THE NAMES OF JESUS: IN CELEBRATION OF THE FIRST SUNDAY IN LENT

WELCOME TO BARBARAH’ S BLOG

This is the first Sunday of Lent, one of the most sacred seasons in the Church.  Each year since 2010 we have presented prayers and readings for these Sundays, and in 2011 and 2012 these are enhanced with audio Imagery.  You’ll find these by typing Lent in the Search Box at the top right of a post.

You might call today’s post a prelude to the readings. It is the second in a series on The Names of Jesus.  The series was introduced early this week to honor Pope Benedict’s retirement, whose books on Jesus are mentioned below. The Pope tells us that he wrote these books to help us re-discover Jesus. He has accomplished this with beautiful narrative and exceptional detail.

In researching these names, I focused on The Encyclopedia of Catholicism, The History of World Religions, Pope Benedict’s books, Jesus of Nazareth; Jesus of Nazareth: Holy Week From the Entrance Into Jerusalem To The Resurrection; and the last in the series, The Infancy Narratives.  Valentin Tomberg’s Christ and Sophia continues to be an inspiration, offering  lesser known, esoteric ideas about The Mystery of Golgotha.  This is a beautiful and enlightening presentation on the foundation of Christianity.

The Names of Jesus

According to Catholicism and many Christian teachings, Mary, a young virgin from Nazareth in Galilee was visited by the Angel Gabriel, who announced to her “Hail, Rejoice.” For Pope Benedict, this marks the beginning of the New Testament.  Mary is to bear a child to whom the angel assigns the titles “Son of the Most High” and “Son of God.” This is followed by a series of promises, which reveal how the conception is to take place. “The Holy Spirit will come upon you, and the power of the Most High will overshadow you (in Judaism this refers to the Shekinah); therefore, the child to be born will be called holy, the Son of God.” (Lk 1:35)

In reaction to the angel’s greeting Mary is “troubled and pensive, but what follows is not fear but an interior reflection on the angel’s greeting,” notes the Pope.  She ponders over what the greeting of God’s messenger could mean and asks how this will be, since she has known no man.  She is betrothed to Joseph, but has not yet lived with him.  In spite of the magnitude of what this young virgin has been asked, she replies “Let it be to me according to your word.” (Lk 1:38; 2:19,52)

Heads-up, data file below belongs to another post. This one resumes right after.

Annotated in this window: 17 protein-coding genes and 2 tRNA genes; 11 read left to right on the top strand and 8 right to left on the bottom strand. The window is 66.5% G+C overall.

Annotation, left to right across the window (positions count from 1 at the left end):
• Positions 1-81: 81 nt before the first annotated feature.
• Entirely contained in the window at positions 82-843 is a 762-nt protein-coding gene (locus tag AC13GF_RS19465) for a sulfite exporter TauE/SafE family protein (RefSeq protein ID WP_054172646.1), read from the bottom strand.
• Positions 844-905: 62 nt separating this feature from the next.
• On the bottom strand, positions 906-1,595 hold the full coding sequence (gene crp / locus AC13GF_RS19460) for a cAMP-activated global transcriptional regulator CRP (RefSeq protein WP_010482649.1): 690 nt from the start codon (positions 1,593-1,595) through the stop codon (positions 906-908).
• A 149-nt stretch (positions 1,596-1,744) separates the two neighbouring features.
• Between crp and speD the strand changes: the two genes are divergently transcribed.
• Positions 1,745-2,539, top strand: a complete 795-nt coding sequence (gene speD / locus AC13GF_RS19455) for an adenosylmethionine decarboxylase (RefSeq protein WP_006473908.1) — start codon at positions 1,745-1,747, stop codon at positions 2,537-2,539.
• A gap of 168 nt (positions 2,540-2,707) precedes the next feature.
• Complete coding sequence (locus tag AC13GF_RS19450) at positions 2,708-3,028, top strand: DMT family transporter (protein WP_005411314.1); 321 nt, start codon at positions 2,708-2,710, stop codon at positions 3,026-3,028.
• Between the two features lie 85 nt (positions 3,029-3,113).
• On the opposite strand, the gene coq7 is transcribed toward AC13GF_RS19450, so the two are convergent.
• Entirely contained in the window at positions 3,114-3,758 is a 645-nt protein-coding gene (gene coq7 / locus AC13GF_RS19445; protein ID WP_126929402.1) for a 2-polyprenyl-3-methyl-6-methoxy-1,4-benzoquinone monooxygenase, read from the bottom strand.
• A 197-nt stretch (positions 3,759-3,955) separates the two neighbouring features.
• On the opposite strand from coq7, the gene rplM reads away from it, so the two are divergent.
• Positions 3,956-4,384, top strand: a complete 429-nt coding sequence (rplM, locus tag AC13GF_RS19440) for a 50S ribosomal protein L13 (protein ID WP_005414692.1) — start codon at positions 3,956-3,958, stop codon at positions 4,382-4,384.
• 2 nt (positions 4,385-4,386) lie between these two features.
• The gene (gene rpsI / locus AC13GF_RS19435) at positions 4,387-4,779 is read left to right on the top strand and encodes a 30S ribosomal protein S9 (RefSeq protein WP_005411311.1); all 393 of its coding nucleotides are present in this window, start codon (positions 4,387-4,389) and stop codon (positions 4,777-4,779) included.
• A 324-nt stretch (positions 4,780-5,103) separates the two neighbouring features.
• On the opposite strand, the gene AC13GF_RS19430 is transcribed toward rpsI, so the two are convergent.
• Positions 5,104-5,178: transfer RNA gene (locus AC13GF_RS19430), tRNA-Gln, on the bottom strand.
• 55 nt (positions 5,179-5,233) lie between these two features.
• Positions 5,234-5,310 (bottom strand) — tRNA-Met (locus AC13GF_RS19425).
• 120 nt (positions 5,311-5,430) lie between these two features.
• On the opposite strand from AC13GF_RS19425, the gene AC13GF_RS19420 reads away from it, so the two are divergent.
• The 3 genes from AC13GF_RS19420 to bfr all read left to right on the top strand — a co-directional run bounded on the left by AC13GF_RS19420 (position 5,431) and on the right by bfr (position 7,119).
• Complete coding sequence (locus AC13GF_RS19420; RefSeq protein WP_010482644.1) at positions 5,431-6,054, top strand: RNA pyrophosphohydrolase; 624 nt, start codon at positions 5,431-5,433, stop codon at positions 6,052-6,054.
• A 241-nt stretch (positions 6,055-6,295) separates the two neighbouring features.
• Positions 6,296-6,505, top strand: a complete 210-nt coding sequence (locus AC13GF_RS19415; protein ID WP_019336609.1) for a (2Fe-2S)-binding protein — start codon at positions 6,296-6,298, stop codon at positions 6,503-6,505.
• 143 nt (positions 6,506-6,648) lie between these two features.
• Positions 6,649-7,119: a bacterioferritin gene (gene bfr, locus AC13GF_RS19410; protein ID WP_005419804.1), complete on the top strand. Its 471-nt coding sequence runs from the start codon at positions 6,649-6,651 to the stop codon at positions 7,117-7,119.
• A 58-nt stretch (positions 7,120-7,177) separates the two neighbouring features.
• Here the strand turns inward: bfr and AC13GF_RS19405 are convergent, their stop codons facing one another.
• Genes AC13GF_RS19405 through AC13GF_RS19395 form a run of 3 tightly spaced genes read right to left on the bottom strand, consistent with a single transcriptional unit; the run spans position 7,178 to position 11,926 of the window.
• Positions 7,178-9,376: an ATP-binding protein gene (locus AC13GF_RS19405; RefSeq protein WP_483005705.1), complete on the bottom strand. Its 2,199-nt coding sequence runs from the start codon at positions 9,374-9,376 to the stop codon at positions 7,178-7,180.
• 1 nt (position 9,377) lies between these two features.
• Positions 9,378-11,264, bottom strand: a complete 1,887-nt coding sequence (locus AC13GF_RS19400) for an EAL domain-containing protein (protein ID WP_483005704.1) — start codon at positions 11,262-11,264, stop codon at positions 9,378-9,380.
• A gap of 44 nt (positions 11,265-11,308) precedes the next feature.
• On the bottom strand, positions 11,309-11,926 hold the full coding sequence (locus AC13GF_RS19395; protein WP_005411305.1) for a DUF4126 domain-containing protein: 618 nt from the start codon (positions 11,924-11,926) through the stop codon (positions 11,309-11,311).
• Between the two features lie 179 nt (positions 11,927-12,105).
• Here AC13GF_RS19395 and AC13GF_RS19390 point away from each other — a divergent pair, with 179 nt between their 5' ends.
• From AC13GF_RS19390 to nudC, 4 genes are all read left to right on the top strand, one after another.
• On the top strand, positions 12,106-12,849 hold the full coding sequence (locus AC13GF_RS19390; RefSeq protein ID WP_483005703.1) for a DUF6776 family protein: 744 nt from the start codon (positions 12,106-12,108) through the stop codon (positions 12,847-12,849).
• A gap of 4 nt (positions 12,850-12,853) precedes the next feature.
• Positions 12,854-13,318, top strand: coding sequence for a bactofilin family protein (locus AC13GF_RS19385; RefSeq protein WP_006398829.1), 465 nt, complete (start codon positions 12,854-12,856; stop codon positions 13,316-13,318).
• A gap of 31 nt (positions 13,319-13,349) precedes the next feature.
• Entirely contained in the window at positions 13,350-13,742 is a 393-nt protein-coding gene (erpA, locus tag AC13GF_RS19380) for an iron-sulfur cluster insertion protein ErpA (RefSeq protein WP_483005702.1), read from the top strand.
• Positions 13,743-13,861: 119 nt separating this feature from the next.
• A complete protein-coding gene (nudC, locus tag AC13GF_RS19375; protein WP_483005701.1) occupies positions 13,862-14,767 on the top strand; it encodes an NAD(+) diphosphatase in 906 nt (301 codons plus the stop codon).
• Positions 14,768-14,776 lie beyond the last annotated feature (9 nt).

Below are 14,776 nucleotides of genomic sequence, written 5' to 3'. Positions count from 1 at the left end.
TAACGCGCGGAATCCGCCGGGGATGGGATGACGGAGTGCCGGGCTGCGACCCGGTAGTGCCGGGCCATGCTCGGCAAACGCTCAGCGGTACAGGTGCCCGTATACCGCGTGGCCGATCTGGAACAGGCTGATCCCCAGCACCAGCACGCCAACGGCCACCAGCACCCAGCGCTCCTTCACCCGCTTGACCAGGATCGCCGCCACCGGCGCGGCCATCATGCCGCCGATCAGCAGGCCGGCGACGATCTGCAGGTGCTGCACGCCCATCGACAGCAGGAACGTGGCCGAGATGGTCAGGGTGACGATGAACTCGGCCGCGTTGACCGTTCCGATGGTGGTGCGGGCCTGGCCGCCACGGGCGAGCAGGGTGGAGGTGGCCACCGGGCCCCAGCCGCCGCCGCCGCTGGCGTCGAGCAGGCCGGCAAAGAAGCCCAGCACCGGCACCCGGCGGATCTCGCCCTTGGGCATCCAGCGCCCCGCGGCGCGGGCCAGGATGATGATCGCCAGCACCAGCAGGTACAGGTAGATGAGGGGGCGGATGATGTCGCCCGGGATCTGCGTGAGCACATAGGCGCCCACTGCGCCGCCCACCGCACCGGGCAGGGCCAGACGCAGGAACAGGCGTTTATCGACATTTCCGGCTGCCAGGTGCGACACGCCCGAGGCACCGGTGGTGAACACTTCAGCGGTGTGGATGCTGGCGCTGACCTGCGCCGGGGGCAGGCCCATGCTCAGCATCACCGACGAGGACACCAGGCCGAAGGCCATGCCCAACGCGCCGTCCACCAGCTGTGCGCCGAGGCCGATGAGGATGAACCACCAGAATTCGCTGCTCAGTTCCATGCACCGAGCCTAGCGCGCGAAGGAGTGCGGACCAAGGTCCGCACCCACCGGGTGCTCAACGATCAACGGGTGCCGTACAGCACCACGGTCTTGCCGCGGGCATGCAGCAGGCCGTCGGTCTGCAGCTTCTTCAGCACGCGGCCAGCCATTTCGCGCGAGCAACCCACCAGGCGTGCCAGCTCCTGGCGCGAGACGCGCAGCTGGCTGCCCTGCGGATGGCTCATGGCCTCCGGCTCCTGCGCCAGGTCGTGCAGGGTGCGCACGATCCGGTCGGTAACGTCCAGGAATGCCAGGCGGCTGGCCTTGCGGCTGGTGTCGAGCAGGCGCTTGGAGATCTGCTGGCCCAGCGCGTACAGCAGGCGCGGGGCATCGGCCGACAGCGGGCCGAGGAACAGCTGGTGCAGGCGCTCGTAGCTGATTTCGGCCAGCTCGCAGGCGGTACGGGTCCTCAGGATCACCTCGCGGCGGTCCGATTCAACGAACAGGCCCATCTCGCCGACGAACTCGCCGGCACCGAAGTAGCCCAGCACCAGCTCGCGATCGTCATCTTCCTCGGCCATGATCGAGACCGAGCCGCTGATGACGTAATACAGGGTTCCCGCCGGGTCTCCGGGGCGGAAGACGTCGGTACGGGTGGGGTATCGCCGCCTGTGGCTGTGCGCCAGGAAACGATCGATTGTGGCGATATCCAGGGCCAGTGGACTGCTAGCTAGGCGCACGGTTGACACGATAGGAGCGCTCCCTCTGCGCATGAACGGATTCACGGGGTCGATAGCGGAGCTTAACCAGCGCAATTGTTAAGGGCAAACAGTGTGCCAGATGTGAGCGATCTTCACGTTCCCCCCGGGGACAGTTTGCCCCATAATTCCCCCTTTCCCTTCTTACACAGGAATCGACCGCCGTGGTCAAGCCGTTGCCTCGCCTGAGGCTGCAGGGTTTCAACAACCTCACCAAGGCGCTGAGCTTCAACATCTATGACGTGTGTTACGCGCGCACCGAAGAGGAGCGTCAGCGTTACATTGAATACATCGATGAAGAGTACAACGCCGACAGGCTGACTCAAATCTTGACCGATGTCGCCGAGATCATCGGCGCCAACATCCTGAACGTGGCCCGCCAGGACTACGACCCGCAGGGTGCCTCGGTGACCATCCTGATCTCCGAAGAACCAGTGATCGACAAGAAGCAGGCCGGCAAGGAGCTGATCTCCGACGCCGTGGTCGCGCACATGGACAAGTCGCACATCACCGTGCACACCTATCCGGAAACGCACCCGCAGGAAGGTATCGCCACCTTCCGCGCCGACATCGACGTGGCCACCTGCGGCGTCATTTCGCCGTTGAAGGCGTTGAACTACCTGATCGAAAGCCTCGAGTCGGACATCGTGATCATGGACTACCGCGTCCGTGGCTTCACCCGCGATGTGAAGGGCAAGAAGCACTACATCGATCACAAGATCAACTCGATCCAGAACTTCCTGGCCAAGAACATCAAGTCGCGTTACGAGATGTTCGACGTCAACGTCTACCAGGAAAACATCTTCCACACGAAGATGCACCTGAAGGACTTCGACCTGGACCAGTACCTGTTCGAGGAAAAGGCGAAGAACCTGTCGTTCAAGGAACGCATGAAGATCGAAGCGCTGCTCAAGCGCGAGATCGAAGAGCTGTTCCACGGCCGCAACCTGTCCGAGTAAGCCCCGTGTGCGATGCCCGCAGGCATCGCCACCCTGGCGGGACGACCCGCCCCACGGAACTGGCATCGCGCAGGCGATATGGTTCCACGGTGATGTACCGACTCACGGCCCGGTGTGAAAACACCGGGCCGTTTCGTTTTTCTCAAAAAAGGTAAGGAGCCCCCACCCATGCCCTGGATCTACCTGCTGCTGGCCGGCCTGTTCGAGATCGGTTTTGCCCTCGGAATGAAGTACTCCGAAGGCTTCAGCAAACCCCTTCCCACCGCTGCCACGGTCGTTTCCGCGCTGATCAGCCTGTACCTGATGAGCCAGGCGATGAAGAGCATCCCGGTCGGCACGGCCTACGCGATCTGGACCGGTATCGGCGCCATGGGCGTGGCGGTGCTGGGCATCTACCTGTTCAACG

“Soon after, an angel appears to Joseph in a dream–admittedly a dream that is real and reveals what is real,” states the Pope.  “This shows us an essential quality of the figure of Saint Joseph: his capacity to perceive the divine and his ability to discern.  The message conveyed to Joseph is overwhelming and it demands an extraordinarily courageous faith.”  Then Joseph is assigned another task.  “Mary will bear a son and you shall call his name Jesus, for he will save his people from their sins.”  The name Jesus (Joshua) means “YHWH is salvation.”  The divine messenger who spoke to Joseph in the dream then explains the nature of that salvation, “He will save his people from their sins.” (Mt 1:21)

In the New Testament, the name Jesus is used as a synonym to the person of Jesus and it is in his name (i.e. the power of his name) that the disciples baptize and work miracles.

This establishes the given name of Jesus and the announcement of two other names describing his lineage, “Son of the Most High and Son of God”.  

As Jesus begins healing the sick and performing miracles, people assign him names that help them gain an understanding about this young man from Nazareth.  They know he has no rabbinical training so cannot grasp how he comes to what he preaches or the special skills he demonstrates as a speaker and leader.